Medical researcher Dr Sam Parnia has spent the last decade looking into reports that, at the time of cardiac arrest, patients left their body and underwent a 'near-death experience' (NDE). In recent years, Dr Parnia - with other interested researchers - has set out to evaluate the reality of the out-of-body experience (OBE) component of the NDE through the AWARE study. Physicians at a number of hospitals will monitor the brain and consciousness during cardiac arrest, and the the veracity of any OBEs that occure will be tested through the use of randomly generated images that are not visible unless viewed from specific vantage points in the room.
Dr Parnia gave a talk on death and the NDE back in March at the Anomalistic Psychology Research Unit (APRU) at Goldsmiths, in London. The lecture was filmed, and is now online for those interested - I've embedded it below (approx. 50 mins). I thought it was a great talk with some excellent discussion of such questions as how we can even define the point of death. It would have been nice to have more detail about the AWARE study, but time restraints meant the second half of the talk was a little rushed. All in all though, good stuff and very balanced - which you don't get too much in this field:
I did have some concerns when I heard that Dr Parnia thinks that it won't be enough if just a few people correctly report the target, as this will just be explained away as inquisitive hospital staff breaking the rules and looking at the targets, and then somehow passing on information about them to the patients. Even if it was the case that NDEs are truly a separation of the mind from the body, given that 'veridical OBEs' are only reported sporadically, I doubt that the AWARE study will turn up hundreds of patients correctly reporting the target. So for all the work involved, it's still rather likely the conclusion would end up being either "a few correct cases - interesting, but not conclusive evidence", or "no correct cases - suggestive of the OBE being a hallucination, but not conclusive evidence of that either".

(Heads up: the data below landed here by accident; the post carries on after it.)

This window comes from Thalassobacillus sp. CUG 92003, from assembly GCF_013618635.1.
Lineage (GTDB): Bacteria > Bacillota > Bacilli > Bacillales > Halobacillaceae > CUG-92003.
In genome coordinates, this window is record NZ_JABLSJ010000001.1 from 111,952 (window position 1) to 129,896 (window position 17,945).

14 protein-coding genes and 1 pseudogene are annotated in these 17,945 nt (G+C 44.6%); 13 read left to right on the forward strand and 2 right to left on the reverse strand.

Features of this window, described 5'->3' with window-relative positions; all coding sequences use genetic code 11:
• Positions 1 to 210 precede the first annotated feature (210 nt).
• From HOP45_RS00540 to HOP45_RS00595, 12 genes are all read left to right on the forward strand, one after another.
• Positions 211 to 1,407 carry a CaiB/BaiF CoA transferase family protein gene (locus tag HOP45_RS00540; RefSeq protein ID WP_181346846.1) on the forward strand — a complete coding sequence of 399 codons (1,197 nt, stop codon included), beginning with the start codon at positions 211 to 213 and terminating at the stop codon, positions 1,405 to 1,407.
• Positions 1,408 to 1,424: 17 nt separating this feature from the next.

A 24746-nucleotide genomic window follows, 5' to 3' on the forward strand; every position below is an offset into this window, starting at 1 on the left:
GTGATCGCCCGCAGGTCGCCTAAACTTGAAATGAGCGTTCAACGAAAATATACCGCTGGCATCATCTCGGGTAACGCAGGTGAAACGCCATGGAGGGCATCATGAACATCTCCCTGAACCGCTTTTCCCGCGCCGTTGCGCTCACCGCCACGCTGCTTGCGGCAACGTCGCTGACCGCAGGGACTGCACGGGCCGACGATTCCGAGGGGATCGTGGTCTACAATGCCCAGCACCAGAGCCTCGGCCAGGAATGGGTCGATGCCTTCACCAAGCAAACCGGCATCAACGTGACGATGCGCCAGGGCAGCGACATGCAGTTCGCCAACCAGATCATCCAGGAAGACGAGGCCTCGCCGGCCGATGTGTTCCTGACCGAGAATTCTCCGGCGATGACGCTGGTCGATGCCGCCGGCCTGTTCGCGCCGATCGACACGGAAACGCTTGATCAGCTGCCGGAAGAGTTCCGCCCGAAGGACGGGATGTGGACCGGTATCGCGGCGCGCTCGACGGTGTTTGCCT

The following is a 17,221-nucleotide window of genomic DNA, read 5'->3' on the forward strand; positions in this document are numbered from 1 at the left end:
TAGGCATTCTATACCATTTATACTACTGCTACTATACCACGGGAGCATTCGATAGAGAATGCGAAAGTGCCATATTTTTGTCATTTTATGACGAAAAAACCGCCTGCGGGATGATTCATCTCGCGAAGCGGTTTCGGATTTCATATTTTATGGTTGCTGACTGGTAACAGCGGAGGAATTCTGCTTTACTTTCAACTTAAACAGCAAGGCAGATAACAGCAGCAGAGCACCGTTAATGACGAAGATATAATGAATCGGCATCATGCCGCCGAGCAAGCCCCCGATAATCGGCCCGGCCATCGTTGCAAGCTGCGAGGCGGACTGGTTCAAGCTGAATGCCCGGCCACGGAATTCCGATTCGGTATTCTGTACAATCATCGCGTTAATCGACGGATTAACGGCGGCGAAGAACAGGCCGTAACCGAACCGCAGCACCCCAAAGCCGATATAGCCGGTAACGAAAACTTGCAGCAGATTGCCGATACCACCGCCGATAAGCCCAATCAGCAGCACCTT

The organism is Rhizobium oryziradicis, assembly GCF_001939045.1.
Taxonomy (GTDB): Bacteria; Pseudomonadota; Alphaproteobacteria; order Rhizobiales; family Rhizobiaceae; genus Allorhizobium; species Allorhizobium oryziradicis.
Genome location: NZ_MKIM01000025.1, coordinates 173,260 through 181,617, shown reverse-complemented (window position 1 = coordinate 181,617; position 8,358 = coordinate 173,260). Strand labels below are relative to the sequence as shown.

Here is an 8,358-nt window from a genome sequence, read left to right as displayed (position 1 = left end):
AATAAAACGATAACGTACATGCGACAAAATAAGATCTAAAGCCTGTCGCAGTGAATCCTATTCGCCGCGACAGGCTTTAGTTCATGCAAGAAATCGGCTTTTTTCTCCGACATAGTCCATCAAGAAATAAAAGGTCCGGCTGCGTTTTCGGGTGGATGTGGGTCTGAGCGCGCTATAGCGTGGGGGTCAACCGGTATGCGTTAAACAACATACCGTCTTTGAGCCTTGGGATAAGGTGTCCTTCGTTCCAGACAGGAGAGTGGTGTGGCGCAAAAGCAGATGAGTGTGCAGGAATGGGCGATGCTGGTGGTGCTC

If you watch the video looking for a hint at what the AWARE study has found thus far, you'll be disappointed. No data are given, and the answer as to why can be found on the website of the Horizon Research Foundation:
Although the network is continuing to expand, we have had the early part of the study in place since the early part of 2007 and therefore the team is working to be able to collect the data for the last three years with a view to making a preliminary publication and releasing the findings towards the end of this year or in the very early part of 2011.
Many people have written to us and have asked to be updated with the study results, however, as I am sure everyone will understand, we are unable to release data in a piecemeal fashion. We therefore look forward to being able to release the results of our study once the study has been accepted for publication in a major Pier[sic] Review Journal.
Previously on TDG: